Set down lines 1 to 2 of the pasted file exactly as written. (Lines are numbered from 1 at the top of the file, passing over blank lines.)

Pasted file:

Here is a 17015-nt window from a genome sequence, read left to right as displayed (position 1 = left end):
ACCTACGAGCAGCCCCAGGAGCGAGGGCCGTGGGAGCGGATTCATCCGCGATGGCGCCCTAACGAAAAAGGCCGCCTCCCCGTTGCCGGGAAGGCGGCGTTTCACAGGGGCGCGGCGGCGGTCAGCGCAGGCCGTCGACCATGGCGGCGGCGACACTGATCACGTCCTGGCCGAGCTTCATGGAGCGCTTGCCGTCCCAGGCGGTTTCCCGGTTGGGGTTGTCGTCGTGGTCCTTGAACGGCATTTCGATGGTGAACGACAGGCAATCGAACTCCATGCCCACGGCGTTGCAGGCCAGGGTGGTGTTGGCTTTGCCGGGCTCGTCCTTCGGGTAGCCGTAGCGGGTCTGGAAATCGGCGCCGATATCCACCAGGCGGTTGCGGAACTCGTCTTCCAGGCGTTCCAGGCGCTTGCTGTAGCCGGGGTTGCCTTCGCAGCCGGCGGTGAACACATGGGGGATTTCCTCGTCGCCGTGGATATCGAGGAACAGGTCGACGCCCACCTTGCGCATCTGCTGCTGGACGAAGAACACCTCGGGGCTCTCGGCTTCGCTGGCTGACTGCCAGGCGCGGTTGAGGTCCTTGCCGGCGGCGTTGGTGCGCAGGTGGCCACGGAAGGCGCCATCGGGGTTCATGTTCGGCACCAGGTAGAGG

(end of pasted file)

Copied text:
Here is a 17015-nt window from a genome sequence, read left to right as displayed (position 1 = left end):
ACCTACGAGCAGCCCCAGGAGCGAGGGCCGTGGGAGCGGATTCATCCGCGATGGCGCCCTAACGAAAAAGGCCGCCTCCCCGTTGCCGGGAAGGCGGCGTTTCACAGGGGCGCGGCGGCGGTCAGCGCAGGCCGTCGACCATGGCGGCGGCGACACTGATCACGTCCTGGCCGAGCTTCATGGAGCGCTTGCCGTCCCAGGCGGTTTCCCGGTTGGGGTTGTCGTCGTGGTCCTTGAACGGCATTTCGATGGTGAACGACAGGCAATCGAACTCCATGCCCACGGCGTTGCAGGCCAGGGTGGTGTTGGCTTTGCCGGGCTCGTCCTTCGGGTAGCCGTAGCGGGTCTGGAAATCGGCGCCGATATCCACCAGGCGGTTGCGGAACTCGTCTTCCAGGCGTTCCAGGCGCTTGCTGTAGCCGGGGTTGCCTTCGCAGCCGGCGGTGAACACATGGGGGATTTCCTCGTCGCCGTGGATATCGAGGAACAGGTCGACGCCCACCTTGCGCATCTGCTGCTGGACGAAGAACACCTCGGGGCTCTCGGCTTCGCTGGCTGACTGCCAGGCGCGGTTGAGGTCCTTGCCGGCGGCGTTGGTGCGCAGGTGGCCACGGAAGGCGCCATCGGGGTTCATGTTCGGCACCAGGTAGAGG